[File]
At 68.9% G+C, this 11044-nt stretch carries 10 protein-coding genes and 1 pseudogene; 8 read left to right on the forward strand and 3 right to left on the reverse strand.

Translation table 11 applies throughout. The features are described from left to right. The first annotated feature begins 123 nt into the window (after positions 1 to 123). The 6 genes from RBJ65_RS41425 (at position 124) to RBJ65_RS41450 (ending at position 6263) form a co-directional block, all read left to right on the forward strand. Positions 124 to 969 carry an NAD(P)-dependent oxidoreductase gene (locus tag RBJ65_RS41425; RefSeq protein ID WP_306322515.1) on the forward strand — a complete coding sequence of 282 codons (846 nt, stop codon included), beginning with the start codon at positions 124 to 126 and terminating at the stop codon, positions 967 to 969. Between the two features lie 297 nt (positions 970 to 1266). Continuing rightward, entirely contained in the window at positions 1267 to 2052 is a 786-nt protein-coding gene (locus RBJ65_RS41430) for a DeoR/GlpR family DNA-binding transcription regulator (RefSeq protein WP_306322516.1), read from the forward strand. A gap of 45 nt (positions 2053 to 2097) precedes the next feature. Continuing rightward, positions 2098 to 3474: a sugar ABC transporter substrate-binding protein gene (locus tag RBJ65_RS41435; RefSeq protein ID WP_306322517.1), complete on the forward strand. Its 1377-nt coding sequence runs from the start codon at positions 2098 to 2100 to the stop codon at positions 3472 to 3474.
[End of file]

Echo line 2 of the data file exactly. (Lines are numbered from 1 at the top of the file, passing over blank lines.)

Translation table 11 applies throughout. The features are described from left to right. The first annotated feature begins 123 nt into the window (after positions 1 to 123). The 6 genes from RBJ65_RS41425 (at position 124) to RBJ65_RS41450 (ending at position 6263) form a co-directional block, all read left to right on the forward strand. Positions 124 to 969 carry an NAD(P)-dependent oxidoreductase gene (locus tag RBJ65_RS41425; RefSeq protein ID WP_306322515.1) on the forward strand — a complete coding sequence of 282 codons (846 nt, stop codon included), beginning with the start codon at positions 124 to 126 and terminating at the stop codon, positions 967 to 969. Between the two features lie 297 nt (positions 970 to 1266). Continuing rightward, entirely contained in the window at positions 1267 to 2052 is a 786-nt protein-coding gene (locus RBJ65_RS41430) for a DeoR/GlpR family DNA-binding transcription regulator (RefSeq protein WP_306322516.1), read from the forward strand. A gap of 45 nt (positions 2053 to 2097) precedes the next feature. Continuing rightward, positions 2098 to 3474: a sugar ABC transporter substrate-binding protein gene (locus tag RBJ65_RS41435; RefSeq protein ID WP_306322517.1), complete on the forward strand. Its 1377-nt coding sequence runs from the start codon at positions 2098 to 2100 to the stop codon at positions 3472 to 3474.